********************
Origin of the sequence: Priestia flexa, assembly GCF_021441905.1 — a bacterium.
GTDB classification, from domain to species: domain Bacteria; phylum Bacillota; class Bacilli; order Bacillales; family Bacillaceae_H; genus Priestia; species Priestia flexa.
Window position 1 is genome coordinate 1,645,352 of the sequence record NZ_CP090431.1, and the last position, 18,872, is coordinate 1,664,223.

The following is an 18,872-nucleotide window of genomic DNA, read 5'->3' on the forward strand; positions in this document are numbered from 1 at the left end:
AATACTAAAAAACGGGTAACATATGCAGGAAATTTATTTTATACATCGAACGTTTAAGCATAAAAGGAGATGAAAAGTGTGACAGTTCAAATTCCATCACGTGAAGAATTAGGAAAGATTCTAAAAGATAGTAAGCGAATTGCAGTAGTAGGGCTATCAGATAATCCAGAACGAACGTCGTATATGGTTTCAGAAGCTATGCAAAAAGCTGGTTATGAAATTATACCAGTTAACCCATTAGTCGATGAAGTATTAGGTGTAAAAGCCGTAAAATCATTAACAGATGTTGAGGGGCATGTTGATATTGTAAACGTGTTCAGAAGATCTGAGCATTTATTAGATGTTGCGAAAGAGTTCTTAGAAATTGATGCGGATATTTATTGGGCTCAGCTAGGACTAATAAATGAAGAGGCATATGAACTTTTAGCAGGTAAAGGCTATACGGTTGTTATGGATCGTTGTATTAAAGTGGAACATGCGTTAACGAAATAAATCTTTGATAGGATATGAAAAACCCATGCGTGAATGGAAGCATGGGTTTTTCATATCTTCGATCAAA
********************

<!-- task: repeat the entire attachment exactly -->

Origin of the sequence: Priestia flexa, assembly GCF_021441905.1 — a bacterium.
GTDB classification, from domain to species: domain Bacteria; phylum Bacillota; class Bacilli; order Bacillales; family Bacillaceae_H; genus Priestia; species Priestia flexa.
Window position 1 is genome coordinate 1,645,352 of the sequence record NZ_CP090431.1, and the last position, 18,872, is coordinate 1,664,223.

The following is an 18,872-nucleotide window of genomic DNA, read 5'->3' on the forward strand; positions in this document are numbered from 1 at the left end:
AATACTAAAAAACGGGTAACATATGCAGGAAATTTATTTTATACATCGAACGTTTAAGCATAAAAGGAGATGAAAAGTGTGACAGTTCAAATTCCATCACGTGAAGAATTAGGAAAGATTCTAAAAGATAGTAAGCGAATTGCAGTAGTAGGGCTATCAGATAATCCAGAACGAACGTCGTATATGGTTTCAGAAGCTATGCAAAAAGCTGGTTATGAAATTATACCAGTTAACCCATTAGTCGATGAAGTATTAGGTGTAAAAGCCGTAAAATCATTAACAGATGTTGAGGGGCATGTTGATATTGTAAACGTGTTCAGAAGATCTGAGCATTTATTAGATGTTGCGAAAGAGTTCTTAGAAATTGATGCGGATATTTATTGGGCTCAGCTAGGACTAATAAATGAAGAGGCATATGAACTTTTAGCAGGTAAAGGCTATACGGTTGTTATGGATCGTTGTATTAAAGTGGAACATGCGTTAACGAAATAAATCTTTGATAGGATATGAAAAACCCATGCGTGAATGGAAGCATGGGTTTTTCATATCTTCGATCAAA